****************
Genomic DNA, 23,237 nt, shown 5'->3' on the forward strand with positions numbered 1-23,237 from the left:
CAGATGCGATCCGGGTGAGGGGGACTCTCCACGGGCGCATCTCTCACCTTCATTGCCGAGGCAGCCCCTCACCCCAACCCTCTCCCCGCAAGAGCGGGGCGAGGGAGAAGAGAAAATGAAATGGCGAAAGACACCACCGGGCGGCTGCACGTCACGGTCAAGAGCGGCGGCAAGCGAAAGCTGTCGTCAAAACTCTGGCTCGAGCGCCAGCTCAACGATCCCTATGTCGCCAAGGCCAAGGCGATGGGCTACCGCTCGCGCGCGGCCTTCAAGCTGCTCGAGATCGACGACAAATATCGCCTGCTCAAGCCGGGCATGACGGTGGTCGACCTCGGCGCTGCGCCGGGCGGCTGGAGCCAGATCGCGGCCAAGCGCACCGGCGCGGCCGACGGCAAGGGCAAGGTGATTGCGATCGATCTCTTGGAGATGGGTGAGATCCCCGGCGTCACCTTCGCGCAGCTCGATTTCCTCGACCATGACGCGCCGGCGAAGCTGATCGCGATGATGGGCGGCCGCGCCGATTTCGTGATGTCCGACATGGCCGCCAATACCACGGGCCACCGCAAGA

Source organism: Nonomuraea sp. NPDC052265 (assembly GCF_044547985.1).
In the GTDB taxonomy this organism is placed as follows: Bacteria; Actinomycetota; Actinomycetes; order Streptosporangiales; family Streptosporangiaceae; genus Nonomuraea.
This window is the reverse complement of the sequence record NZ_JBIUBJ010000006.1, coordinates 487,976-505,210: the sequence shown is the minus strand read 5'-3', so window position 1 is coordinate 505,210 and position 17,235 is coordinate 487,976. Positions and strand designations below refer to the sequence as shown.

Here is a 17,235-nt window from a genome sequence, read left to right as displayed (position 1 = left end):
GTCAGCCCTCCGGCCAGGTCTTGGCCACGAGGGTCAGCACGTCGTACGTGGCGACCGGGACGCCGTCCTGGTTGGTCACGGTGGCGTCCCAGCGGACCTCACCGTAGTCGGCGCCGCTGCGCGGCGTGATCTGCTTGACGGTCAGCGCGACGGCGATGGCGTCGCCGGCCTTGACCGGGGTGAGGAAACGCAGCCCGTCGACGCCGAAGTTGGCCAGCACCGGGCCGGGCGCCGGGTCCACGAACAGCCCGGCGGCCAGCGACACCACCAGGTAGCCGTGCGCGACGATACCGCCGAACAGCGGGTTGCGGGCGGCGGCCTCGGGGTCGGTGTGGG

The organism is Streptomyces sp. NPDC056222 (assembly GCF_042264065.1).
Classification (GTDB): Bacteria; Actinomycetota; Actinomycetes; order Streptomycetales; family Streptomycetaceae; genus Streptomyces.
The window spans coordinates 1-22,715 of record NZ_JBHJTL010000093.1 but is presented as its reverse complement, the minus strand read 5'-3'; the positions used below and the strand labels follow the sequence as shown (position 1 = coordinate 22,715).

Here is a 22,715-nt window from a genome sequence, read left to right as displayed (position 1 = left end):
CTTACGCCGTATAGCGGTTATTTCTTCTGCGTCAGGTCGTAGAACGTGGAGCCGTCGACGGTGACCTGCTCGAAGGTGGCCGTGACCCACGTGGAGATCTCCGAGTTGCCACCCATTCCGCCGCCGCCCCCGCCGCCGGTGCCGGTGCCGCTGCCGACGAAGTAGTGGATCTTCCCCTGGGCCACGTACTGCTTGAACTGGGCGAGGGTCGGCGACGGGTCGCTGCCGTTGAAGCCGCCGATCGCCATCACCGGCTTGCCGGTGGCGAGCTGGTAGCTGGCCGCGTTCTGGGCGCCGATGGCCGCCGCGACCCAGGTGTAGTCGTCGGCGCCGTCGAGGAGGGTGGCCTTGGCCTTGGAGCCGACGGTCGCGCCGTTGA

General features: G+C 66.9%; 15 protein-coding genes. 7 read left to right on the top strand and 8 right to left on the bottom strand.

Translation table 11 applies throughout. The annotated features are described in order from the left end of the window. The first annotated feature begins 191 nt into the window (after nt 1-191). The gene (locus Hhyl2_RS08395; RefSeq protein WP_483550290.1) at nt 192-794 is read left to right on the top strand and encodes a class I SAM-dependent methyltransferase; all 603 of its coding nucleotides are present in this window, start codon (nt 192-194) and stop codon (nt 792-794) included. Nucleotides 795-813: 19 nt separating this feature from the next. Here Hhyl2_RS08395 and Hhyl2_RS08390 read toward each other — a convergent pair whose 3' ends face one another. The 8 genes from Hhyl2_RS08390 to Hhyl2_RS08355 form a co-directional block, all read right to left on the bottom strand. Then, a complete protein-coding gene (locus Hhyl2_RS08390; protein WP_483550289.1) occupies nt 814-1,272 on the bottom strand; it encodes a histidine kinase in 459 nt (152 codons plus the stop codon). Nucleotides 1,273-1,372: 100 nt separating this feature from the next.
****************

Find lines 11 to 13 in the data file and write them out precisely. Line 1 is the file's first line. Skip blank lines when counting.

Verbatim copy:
Here is a 22,715-nt window from a genome sequence, read left to right as displayed (position 1 = left end):
CTTACGCCGTATAGCGGTTATTTCTTCTGCGTCAGGTCGTAGAACGTGGAGCCGTCGACGGTGACCTGCTCGAAGGTGGCCGTGACCCACGTGGAGATCTCCGAGTTGCCACCCATTCCGCCGCCGCCCCCGCCGCCGGTGCCGGTGCCGCTGCCGACGAAGTAGTGGATCTTCCCCTGGGCCACGTACTGCTTGAACTGGGCGAGGGTCGGCGACGGGTCGCTGCCGTTGAAGCCGCCGATCGCCATCACCGGCTTGCCGGTGGCGAGCTGGTAGCTGGCCGCGTTCTGGGCGCCGATGGCCGCCGCGACCCAGGTGTAGTCGTCGGCGCCGTCGAGGAGGGTGGCCTTGGCCTTGGAGCCGACGGTCGCGCCGTTGA

General features: G+C 66.9%; 15 protein-coding genes. 7 read left to right on the top strand and 8 right to left on the bottom strand.